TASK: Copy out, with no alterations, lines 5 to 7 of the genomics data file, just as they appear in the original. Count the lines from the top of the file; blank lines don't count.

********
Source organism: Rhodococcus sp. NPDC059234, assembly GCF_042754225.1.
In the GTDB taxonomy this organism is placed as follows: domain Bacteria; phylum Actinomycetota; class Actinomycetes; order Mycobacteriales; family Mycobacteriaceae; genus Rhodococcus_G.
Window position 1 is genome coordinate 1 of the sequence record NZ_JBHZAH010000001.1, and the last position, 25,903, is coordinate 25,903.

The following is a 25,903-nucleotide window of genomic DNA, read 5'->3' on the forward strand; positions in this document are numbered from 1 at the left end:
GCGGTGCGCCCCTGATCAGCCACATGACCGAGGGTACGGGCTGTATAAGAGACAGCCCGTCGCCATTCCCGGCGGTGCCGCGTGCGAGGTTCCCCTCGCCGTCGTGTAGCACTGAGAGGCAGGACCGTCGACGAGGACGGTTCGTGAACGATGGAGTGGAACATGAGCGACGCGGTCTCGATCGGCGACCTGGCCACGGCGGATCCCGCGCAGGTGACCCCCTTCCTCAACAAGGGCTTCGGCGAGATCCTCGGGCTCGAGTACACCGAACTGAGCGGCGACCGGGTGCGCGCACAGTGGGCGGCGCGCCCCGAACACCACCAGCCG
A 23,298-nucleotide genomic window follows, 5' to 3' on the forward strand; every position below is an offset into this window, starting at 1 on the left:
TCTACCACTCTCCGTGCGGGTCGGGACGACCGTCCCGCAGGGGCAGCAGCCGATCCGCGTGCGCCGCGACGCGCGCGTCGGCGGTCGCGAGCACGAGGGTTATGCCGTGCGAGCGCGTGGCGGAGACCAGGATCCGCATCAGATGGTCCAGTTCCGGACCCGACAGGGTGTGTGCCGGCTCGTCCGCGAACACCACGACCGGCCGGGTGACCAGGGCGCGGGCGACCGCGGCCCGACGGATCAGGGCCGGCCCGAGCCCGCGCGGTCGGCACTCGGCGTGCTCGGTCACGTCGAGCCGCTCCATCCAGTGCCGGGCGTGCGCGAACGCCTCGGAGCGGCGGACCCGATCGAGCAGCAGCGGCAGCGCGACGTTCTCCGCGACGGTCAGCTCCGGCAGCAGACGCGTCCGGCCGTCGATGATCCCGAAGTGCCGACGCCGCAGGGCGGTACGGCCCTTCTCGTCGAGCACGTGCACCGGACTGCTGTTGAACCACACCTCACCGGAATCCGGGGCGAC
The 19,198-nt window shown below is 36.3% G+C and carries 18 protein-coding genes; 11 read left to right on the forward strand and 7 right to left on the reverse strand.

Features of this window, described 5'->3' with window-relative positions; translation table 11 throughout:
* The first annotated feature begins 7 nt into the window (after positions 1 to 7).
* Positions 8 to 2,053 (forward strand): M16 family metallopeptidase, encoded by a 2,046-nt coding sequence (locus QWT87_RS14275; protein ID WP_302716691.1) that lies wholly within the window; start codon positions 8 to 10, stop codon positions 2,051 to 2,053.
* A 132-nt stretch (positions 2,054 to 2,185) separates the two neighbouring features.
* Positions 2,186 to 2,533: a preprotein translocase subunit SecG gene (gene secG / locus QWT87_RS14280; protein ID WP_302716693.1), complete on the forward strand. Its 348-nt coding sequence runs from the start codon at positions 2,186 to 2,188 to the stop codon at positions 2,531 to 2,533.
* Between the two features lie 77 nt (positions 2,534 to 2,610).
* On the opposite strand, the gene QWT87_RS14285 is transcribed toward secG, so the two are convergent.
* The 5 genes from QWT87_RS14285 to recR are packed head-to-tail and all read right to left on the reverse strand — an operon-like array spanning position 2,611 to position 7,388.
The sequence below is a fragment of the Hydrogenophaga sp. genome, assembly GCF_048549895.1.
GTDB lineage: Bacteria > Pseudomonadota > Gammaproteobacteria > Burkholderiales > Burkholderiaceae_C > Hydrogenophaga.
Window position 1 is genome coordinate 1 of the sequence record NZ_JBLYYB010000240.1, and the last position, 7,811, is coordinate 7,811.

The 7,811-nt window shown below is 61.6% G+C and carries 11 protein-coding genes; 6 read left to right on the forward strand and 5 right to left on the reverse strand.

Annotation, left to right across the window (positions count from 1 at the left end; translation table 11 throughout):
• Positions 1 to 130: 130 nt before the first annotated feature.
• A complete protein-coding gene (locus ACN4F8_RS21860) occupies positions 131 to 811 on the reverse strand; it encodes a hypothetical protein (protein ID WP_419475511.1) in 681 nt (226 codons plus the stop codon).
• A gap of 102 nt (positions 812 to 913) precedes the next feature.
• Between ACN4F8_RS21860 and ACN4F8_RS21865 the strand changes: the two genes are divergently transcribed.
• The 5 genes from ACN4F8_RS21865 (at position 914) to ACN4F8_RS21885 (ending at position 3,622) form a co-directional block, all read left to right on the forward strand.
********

GCGGTGCGCCCCTGATCAGCCACATGACCGAGGGTACGGGCTGTATAAGAGACAGCCCGTCGCCATTCCCGGCGGTGCCGCGTGCGAGGTTCCCCTCGCCGTCGTGTAGCACTGAGAGGCAGGACCGTCGACGAGGACGGTTCGTGAACGATGGAGTGGAACATGAGCGACGCGGTCTCGATCGGCGACCTGGCCACGGCGGATCCCGCGCAGGTGACCCCCTTCCTCAACAAGGGCTTCGGCGAGATCCTCGGGCTCGAGTACACCGAACTGAGCGGCGACCGGGTGCGCGCACAGTGGGCGGCGCGCCCCGAACACCACCAGCCG
A 23,298-nucleotide genomic window follows, 5' to 3' on the forward strand; every position below is an offset into this window, starting at 1 on the left:
TCTACCACTCTCCGTGCGGGTCGGGACGACCGTCCCGCAGGGGCAGCAGCCGATCCGCGTGCGCCGCGACGCGCGCGTCGGCGGTCGCGAGCACGAGGGTTATGCCGTGCGAGCGCGTGGCGGAGACCAGGATCCGCATCAGATGGTCCAGTTCCGGACCCGACAGGGTGTGTGCCGGCTCGTCCGCGAACACCACGACCGGCCGGGTGACCAGGGCGCGGGCGACCGCGGCCCGACGGATCAGGGCCGGCCCGAGCCCGCGCGGTCGGCACTCGGCGTGCTCGGTCACGTCGAGCCGCTCCATCCAGTGCCGGGCGTGCGCGAACGCCTCGGAGCGGCGGACCCGATCGAGCAGCAGCGGCAGCGCGACGTTCTCCGCGACGGTCAGCTCCGGCAGCAGACGCGTCCGGCCGTCGATGATCCCGAAGTGCCGACGCCGCAGGGCGGTACGGCCCTTCTCGTCGAGCACGTGCACCGGACTGCTGTTGAACCACACCTCACCGGAATCCGGGGCGAC